Title

Modeling Li-ion Battery Temperature and Degredation

Department

Mechanical and Aerospace Engineering

Major

Mechanical Engineering

Research Advisor

Park, Jonghyun

Advisor's Department

Mechanical and Aerospace Engineering

Abstract

An ideal battery model must gather sufficient electrochemical data about the battery system while remaining computationally efficient. To prevent failure from thermal runaway and protect the battery health, understanding the thermal characteristics of a battery throughout its lifespan is essential, particularly for 3D applications in a battery pack.

To achieve this, a single particle battery model was coupled with a 3D heat generation component to simulate the heat generation and 3D heat transfer in a cell. Mathematical modeling equations were used to predict the growth of the solid electrolyte interphase (SEI) layer, the primary contributor to degradation. This cell model was applied to a 6-cell pack to observe pack heat transfer during degradation.

To validate this model, a 6-cell battery pack was created and tested experimentally. From this experimental data, parameter estimation was performed to understand the composition of each cell. This pack was then recreated and simulated to provide a reference for the battery model.

The results indicate a parabolic SEI thickness growth when cycling. This resulted in non-linear capacity loss, and due to the corresponding increase in cell resistance from SEI growth, the heat generation increased as the battery degraded. The 3D pack temperature was highest at the center of the pack due to heat transfer with surrounding cells.

Biography

Derrick Barger is a senior mechanical engineering student that is passionate about reducing humanity's reliance on fossil fuels. He has conducted research focused on battery modelling and simulation under the guidance of Dr. Jonghyun Park since the spring of 2020. Derrick became interested in this project because of the unique challenges associated with engineering in extreme temperature environments, particularly ultra-cold environments. After learning about the research process as an undergraduate student at Missouri S&T, he plans on pursuing his master's degree in cold climate engineering at the Arctic University of Norway in Tromso.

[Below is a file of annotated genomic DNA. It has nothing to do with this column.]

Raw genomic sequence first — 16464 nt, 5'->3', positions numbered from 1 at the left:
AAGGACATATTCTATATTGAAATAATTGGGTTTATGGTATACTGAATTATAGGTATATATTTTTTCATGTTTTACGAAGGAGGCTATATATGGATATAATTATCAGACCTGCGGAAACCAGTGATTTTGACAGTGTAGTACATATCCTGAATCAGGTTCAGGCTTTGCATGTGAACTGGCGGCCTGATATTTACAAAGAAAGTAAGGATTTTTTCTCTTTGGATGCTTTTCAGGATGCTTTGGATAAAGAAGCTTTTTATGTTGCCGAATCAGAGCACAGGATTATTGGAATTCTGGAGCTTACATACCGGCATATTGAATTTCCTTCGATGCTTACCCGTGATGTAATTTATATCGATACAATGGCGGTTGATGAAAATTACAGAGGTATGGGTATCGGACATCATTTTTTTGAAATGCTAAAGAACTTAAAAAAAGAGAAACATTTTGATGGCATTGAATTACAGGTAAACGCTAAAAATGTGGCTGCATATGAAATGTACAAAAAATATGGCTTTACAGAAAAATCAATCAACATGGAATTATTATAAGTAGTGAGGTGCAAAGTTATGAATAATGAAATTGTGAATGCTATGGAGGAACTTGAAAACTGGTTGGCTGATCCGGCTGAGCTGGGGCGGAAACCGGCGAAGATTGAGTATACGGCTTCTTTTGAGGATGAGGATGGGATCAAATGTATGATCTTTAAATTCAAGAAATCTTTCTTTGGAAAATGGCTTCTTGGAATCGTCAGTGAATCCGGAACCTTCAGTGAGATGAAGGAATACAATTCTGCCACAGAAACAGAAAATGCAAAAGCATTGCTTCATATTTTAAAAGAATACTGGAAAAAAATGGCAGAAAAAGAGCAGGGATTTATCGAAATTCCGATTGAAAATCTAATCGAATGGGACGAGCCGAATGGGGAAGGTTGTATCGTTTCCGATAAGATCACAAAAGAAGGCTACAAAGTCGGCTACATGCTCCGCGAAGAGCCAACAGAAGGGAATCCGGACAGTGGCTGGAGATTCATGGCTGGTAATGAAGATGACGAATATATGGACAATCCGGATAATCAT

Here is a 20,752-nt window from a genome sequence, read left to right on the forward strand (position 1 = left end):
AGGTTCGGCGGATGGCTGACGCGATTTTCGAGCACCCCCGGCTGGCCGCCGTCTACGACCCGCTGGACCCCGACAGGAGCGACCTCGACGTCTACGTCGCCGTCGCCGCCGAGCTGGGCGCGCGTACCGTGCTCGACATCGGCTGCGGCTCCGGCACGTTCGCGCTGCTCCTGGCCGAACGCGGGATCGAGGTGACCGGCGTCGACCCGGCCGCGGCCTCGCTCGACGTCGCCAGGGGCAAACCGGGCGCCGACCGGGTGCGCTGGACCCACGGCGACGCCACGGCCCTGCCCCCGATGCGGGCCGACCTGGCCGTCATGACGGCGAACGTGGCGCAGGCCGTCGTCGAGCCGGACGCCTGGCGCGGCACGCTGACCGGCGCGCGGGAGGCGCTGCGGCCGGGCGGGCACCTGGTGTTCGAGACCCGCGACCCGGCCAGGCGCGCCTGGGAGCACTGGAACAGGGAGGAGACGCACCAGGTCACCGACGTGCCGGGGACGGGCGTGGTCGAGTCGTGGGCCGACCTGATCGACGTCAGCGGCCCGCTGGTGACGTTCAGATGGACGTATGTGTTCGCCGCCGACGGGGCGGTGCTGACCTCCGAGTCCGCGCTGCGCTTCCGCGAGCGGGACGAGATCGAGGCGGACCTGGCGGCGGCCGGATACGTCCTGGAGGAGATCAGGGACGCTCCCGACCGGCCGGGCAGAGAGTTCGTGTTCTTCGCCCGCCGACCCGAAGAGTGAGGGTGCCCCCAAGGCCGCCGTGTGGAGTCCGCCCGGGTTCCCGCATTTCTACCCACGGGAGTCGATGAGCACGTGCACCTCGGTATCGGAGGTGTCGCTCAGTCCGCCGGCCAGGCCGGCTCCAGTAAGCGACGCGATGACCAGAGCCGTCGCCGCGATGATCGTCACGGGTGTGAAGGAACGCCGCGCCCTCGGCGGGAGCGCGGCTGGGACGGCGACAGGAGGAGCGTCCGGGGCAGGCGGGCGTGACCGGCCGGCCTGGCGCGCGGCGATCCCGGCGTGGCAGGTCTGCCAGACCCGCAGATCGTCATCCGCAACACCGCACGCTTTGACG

Presentation Type

OURE Fellows Final Oral Presentation

Document Type

Presentation

Location

Ozark Room

Presentation Date

14 Apr 2022, 9:00 am - 9:30 am

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Apr 14th, 9:00 AM Apr 14th, 9:30 AM

Modeling Li-ion Battery Temperature and Degredation

Ozark Room

An ideal battery model must gather sufficient electrochemical data about the battery system while remaining computationally efficient. To prevent failure from thermal runaway and protect the battery health, understanding the thermal characteristics of a battery throughout its lifespan is essential, particularly for 3D applications in a battery pack.

To achieve this, a single particle battery model was coupled with a 3D heat generation component to simulate the heat generation and 3D heat transfer in a cell. Mathematical modeling equations were used to predict the growth of the solid electrolyte interphase (SEI) layer, the primary contributor to degradation. This cell model was applied to a 6-cell pack to observe pack heat transfer during degradation.

To validate this model, a 6-cell battery pack was created and tested experimentally. From this experimental data, parameter estimation was performed to understand the composition of each cell. This pack was then recreated and simulated to provide a reference for the battery model.

The results indicate a parabolic SEI thickness growth when cycling. This resulted in non-linear capacity loss, and due to the corresponding increase in cell resistance from SEI growth, the heat generation increased as the battery degraded. The 3D pack temperature was highest at the center of the pack due to heat transfer with surrounding cells.